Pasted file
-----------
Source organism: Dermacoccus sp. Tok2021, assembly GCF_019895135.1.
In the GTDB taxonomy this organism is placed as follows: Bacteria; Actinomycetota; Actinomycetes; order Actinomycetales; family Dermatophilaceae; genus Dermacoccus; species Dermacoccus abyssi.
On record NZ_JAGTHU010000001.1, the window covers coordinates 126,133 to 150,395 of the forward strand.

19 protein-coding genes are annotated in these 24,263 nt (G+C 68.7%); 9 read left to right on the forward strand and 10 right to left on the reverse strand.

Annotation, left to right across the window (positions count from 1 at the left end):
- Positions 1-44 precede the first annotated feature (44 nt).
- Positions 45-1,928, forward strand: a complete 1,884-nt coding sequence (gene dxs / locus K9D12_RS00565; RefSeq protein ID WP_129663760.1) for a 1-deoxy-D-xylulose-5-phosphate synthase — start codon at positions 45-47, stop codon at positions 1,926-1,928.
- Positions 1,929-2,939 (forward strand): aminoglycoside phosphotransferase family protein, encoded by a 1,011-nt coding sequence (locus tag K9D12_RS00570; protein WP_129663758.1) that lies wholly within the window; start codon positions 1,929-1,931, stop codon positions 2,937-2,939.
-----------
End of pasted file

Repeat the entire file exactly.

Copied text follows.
Source organism: Dermacoccus sp. Tok2021, assembly GCF_019895135.1.
In the GTDB taxonomy this organism is placed as follows: Bacteria; Actinomycetota; Actinomycetes; order Actinomycetales; family Dermatophilaceae; genus Dermacoccus; species Dermacoccus abyssi.
On record NZ_JAGTHU010000001.1, the window covers coordinates 126,133 to 150,395 of the forward strand.

19 protein-coding genes are annotated in these 24,263 nt (G+C 68.7%); 9 read left to right on the forward strand and 10 right to left on the reverse strand.

Annotation, left to right across the window (positions count from 1 at the left end):
- Positions 1-44 precede the first annotated feature (44 nt).
- Positions 45-1,928, forward strand: a complete 1,884-nt coding sequence (gene dxs / locus K9D12_RS00565; RefSeq protein ID WP_129663760.1) for a 1-deoxy-D-xylulose-5-phosphate synthase — start codon at positions 45-47, stop codon at positions 1,926-1,928.
- Positions 1,929-2,939 (forward strand): aminoglycoside phosphotransferase family protein, encoded by a 1,011-nt coding sequence (locus tag K9D12_RS00570; protein WP_129663758.1) that lies wholly within the window; start codon positions 1,929-1,931, stop codon positions 2,937-2,939.